Breakingviews - LGBTQ ruling adds to the great American workaround

Joseph Fons holding a Pride Flag, runs in front of the U.S. Supreme Court building after the court ruled that a federal law banning workplace discrimination also covers sexual orientation, in Washington, D.C., U.S., June 15, 2020. REUTERS/Tom Brenner

NEW YORK (Reuters Breakingviews) - The U.S. Supreme Court has once again joined in a game that can be thought of as the “Great American Workaround.” When politics fails, companies, consumers and others with influence get creative to keep the country functioning. A legal ruling that outlaws workplace discrimination due to sexual orientation or gender identity shows that judges know their roles, too.

The top U.S. court on Monday decreed that the Civil Rights Act of 1964 covers sexual orientation and gender identity. That’s happy news for LGBTQ people who live in the 29 states – covering more than half of the population – that don’t offer full legal protection. It’s also what society seems to want. A Harris poll in 2018 showed 80% of people “support equal rights for the LGBT community.”

But while the destination is good, the path there has been messy. Three Supreme Court justices argued on Monday that expanding LGBTQ protections is a job for Congress, not for courts – and that the existing law, which encompasses discrimination based on “sex,” is being distorted to fit the circumstances. They have a point. The trouble is that U.S. legislators are struggling to act, and not just on this issue. Politicians still can’t even agree on whether a second round of stimulus for people impacted by Covid-19 is necessary, let alone what it would look like.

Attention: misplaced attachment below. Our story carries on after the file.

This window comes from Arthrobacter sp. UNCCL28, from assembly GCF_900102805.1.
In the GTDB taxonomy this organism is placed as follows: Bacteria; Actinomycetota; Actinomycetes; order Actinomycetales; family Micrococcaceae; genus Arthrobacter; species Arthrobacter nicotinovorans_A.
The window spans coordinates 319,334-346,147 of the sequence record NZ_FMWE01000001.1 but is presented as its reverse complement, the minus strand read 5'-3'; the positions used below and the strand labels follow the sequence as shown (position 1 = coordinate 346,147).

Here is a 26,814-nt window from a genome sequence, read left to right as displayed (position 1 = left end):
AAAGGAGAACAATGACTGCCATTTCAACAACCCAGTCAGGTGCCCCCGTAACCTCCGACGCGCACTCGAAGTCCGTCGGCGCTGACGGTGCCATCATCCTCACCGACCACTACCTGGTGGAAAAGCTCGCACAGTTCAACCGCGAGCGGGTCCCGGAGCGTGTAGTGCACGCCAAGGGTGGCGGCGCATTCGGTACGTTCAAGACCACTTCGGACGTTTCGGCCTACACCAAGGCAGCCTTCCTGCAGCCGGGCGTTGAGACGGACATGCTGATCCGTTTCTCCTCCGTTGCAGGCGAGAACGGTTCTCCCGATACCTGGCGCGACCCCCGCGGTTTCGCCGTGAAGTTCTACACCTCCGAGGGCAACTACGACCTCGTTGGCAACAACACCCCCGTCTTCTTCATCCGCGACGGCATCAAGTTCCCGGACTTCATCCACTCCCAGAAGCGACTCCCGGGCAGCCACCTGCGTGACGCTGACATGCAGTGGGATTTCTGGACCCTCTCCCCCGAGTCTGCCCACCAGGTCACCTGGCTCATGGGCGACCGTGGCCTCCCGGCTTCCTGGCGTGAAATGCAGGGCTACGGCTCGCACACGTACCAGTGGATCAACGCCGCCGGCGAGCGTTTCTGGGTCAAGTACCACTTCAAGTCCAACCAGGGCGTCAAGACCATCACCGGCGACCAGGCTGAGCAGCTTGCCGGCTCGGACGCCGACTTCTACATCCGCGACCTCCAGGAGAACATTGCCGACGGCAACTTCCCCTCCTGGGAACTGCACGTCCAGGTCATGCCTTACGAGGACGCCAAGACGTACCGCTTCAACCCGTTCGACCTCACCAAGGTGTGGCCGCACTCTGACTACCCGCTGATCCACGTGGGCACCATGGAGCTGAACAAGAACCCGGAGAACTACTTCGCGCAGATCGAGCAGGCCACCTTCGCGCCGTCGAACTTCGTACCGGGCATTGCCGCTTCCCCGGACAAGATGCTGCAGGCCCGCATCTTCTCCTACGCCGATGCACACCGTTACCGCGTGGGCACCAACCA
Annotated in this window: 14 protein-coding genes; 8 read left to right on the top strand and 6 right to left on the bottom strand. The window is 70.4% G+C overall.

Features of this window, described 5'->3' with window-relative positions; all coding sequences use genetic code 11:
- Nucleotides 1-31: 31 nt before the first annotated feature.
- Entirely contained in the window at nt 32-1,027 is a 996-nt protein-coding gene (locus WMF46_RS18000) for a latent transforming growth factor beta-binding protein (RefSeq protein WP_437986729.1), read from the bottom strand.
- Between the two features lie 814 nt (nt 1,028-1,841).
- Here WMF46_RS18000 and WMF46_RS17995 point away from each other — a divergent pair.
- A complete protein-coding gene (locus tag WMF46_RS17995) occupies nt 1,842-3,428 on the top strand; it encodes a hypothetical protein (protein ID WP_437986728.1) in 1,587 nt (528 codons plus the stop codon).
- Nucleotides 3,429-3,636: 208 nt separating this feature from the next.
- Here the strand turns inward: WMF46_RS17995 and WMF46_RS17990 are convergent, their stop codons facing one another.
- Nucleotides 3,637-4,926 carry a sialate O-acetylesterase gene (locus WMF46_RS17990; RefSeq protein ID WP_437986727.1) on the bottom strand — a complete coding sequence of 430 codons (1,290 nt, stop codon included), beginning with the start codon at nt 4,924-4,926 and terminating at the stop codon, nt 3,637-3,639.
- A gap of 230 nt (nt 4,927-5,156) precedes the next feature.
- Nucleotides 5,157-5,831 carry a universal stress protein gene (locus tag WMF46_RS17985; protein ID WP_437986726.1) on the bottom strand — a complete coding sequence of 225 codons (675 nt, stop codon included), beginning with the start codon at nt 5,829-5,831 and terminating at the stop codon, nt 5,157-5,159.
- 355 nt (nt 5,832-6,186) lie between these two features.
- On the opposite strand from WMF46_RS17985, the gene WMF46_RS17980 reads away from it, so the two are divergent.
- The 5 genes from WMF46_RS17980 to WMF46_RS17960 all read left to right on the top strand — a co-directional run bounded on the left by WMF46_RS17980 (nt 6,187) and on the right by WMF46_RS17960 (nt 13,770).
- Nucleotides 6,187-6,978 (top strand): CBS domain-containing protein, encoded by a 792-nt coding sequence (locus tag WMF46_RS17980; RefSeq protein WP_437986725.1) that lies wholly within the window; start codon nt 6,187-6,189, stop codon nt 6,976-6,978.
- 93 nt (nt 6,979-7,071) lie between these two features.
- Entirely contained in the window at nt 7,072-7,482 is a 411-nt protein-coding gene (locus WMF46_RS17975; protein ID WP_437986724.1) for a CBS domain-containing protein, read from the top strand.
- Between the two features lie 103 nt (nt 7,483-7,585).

That’s why companies started playing the workaround years ago. Most large businesses already have LGBTQ anti-discrimination policies – even those like oil major Exxon Mobil that refused to do so for years. Almost two-thirds of Fortune 500 companies offer transgender-inclusive benefits, according to the Human Rights Campaign.

That’s just the tip of the iceberg. On issues from working conditions to climate change, chief executives have stepped into the void. The federal minimum wage has stagnated, but companies like Bank of America and have raised pay anyway. Donald Trump pulled America out of the Paris climate accord, but companies like Amazon, Starbucks and Microsoft are all pledging to become carbon neutral.

When companies or judges do what the legislature can’t, they’re letting politicians off the hook. That’s not ideal. At the same time, it’s a good thing the workaround is underway, not just for millions of LGBTQ employees, but because without it the country might barely be working at all.


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